PORTLAND, Ore. – With music pumping in the background, people of all ages lined up outside of a large covered picnic area in the early morning fog. Minutes later, after a whirlwind of white paint, intense shadowing and liberal use of many blood-like substances (including strawberry syrup), zombies would emerge wild-eyed and excited for a good chase.
While some people struggle to find a reason to run, others welcome any excuse. There is now a sensible compromise.
“We hate running but we figured we could run from zombies,” Alex Serrano, a younger runner, said, trying to explain the draw of the event.
On Saturday, October 26, just east of Portland, there was a 5K battle for the survival of the human race, with a little more than 300 zombies facing off against about 2,500 humans. Each "human" runner was given a belt with three detachable flags, for their three lives, which the "zombies" tried to grab as the runners sprinted through the zombie stations around the course.
Participants could choose to be either human or zombie, with the zombie check-in two hours before the race for a proper bloody make-over and zombie training. A zone manager distributed the new zombies throughout the course, where they were supposed to stay and not chase runners the length of the race. That just wouldn’t be fair. There were four zombie stations, one of which was a car crash scene with fog machines and plenty of noisy zombies.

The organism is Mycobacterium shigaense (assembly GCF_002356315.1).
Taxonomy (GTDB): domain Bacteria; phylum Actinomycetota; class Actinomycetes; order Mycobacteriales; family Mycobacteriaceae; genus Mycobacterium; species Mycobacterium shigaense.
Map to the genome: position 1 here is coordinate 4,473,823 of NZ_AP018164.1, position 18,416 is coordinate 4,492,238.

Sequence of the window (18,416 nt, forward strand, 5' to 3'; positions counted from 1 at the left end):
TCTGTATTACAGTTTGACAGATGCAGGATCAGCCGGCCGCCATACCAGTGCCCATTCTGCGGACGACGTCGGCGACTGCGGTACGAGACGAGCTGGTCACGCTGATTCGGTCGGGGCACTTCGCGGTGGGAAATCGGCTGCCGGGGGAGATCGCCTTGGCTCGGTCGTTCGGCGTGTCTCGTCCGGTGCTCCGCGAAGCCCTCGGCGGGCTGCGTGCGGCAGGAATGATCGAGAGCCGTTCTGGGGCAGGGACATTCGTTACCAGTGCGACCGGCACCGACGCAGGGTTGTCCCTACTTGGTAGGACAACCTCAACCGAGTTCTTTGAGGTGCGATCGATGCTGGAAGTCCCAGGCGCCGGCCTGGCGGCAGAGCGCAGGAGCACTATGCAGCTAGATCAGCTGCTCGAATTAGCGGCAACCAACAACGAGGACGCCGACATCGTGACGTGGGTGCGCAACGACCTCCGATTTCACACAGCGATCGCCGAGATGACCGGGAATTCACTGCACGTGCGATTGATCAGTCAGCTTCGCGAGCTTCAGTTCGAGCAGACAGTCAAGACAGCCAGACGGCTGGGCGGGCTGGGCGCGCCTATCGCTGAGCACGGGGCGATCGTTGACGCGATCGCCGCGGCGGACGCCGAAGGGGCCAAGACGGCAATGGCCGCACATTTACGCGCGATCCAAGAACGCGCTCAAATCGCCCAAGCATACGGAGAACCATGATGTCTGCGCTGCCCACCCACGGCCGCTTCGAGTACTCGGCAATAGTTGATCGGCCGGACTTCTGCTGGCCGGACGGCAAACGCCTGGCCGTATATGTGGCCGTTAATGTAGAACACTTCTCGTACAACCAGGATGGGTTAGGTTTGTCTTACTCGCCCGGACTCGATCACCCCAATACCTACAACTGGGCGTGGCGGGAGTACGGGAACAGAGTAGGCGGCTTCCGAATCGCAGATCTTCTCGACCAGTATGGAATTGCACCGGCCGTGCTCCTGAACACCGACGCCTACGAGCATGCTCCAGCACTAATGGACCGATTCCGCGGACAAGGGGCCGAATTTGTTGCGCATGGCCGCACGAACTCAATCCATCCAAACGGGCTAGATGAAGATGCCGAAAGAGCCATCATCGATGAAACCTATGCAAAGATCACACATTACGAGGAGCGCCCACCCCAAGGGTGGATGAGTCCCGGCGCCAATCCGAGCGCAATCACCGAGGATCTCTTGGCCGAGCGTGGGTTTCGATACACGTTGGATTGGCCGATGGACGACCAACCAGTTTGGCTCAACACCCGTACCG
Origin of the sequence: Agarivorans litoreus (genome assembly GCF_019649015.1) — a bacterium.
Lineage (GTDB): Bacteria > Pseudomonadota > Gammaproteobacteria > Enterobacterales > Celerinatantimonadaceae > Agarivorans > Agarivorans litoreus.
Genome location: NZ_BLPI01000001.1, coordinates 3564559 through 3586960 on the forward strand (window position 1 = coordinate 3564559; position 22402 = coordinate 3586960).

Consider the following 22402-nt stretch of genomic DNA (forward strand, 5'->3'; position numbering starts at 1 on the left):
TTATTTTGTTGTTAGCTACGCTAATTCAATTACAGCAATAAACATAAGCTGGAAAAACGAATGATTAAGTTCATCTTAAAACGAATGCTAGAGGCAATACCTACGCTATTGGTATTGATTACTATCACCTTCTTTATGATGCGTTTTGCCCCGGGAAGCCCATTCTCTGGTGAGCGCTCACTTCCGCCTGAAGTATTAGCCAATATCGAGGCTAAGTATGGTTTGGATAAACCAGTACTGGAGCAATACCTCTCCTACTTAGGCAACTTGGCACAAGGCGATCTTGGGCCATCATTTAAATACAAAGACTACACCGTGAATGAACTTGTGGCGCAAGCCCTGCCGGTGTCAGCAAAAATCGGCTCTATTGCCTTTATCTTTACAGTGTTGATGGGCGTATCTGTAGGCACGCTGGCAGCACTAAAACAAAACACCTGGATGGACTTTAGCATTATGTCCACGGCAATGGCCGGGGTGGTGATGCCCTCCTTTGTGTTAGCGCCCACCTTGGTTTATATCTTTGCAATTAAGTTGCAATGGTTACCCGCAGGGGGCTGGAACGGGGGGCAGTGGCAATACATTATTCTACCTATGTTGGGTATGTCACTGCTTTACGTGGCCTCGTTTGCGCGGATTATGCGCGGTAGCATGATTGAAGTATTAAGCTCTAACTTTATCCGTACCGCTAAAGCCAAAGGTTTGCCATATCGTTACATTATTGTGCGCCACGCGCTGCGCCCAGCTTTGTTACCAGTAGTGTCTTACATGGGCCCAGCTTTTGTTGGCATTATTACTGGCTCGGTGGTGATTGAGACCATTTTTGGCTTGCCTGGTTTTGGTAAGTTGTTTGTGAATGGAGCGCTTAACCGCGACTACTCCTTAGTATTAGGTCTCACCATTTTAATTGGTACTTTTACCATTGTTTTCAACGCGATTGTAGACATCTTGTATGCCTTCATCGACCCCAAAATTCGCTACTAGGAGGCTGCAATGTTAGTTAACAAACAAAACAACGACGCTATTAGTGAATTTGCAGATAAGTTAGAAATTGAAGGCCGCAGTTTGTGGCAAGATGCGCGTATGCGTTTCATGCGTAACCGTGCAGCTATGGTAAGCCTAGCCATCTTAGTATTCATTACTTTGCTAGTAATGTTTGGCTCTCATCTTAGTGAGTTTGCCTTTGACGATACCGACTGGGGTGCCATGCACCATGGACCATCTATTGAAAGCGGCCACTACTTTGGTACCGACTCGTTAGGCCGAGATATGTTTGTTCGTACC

“People are so into having the full experience and I think this is a full experience,” Ruby Muro, the special effects director, said. “People are so into video games, 'The Walking Dead' and stuff like that, I think this is the next level, you are a human zombie, you can pretend.”
Muro, an ardent horror movie fan since an “inappropriately young age,” started off doing beauty makeup and moved up to special effects makeup eight years ago.
“My favorite movie when I was about five was the original 'Dawn of the Dead', instead of Sesame Street or whatever,” Muro said grinning. “And with my makeup background and my love of horror movies and then learning about special effects, it was like a perfect marriage for me.”
The next generation of scare-loving children showed up on Saturday with their parents and friends, either running or chasing runners, and enjoyed themselves thoroughly.
“It’s not your typical 5K, not for the hardcore runners,” Muro said. “One of the major cool things about this is that I’ve seen so many families. I’ve even seen grandma and grandpa bring their grandkids. Who would have thought that a zombie event would be so family friendly?”
Remembering a previous race in Philadelphia, where a car crash station was set up, Muro cannot help but chuckle.
“The mom and dad would scare people towards the trunk of the car and the kids would pop out and snatch their flag. That’s some good teamwork. The zombie family that eats brains together stays together.”
Saturday was the 14th and final run of the season for the Zombie Run crew and it has been a busy year for them. Around 40 races are planned for next year.